Misinformation about ethanol drinking and COVID-19: A mini review

Document Type : Review


1 Halal Research Center of IRI., Ministry of Health and Medical Education, Tehran, Iran.

2 School of Science, STEM College, RMIT University, Melbourne, VIC 3000, Australia.


Background and objective: Alcohol drinking is popular among adolescents, largely due to its pleasant and relaxing effects. There is a mixture of opinions on alcohol's beneficial or harmful effects on the body. Some studies have shown that low to moderate alcohol intake can reduce the risk of cardiovascular diseases, but other studies have demonstrated the deleterious consequences of alcohol consumption especially during the COVID-19 pandemic. This review briefly addressed the main side effects of ethanol drinking and misconceptions about its role in suppression of COVID-19.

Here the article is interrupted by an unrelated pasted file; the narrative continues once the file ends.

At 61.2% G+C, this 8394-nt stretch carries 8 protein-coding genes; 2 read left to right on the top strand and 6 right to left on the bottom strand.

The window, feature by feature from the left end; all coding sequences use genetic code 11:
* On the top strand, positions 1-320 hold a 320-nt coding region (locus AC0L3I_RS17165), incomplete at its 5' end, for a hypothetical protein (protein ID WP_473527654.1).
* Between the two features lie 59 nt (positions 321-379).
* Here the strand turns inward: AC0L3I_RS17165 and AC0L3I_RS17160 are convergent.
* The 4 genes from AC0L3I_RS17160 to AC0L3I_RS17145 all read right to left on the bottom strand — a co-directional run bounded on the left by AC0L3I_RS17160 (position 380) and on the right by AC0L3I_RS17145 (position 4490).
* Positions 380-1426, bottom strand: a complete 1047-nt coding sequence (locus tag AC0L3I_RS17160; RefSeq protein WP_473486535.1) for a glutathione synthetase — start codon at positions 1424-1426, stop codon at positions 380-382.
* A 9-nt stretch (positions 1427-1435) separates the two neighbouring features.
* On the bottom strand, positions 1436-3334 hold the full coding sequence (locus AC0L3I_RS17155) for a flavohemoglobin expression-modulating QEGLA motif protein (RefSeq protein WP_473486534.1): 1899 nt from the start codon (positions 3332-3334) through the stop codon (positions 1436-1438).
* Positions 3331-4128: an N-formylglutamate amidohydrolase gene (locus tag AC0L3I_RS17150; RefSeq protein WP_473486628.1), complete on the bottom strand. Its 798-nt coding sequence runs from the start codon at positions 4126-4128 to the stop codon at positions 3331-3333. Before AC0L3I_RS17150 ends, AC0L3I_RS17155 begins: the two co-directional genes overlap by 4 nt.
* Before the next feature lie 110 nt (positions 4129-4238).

Results and conclusion: The literatures indicate that ethanol-intoxicated people suffer from significant malabsorption of nutrients due to suppressed peristaltic movements, gastric mucosal lesions, and alcohol-associated diarrhea. Alcohol use can also cause endotoxemia, followed by activation of oxidative pathways in the liver. In general, no safe threshold is defined for ethanol consumption. It is believed that the benefits of low-dose alcohol drinking on reducing cardiovascular outcomes are largely compensated by its stimulatory effects on the development of cancers especially breast cancer in women. Considering the adverse impacts of ethanol on human health and impaired immunity, no evidence of COVID-19 suppression has been reported for ethanol consumption in the population. Therefore, no ethanol consumption or at least its limited intake is recommended.


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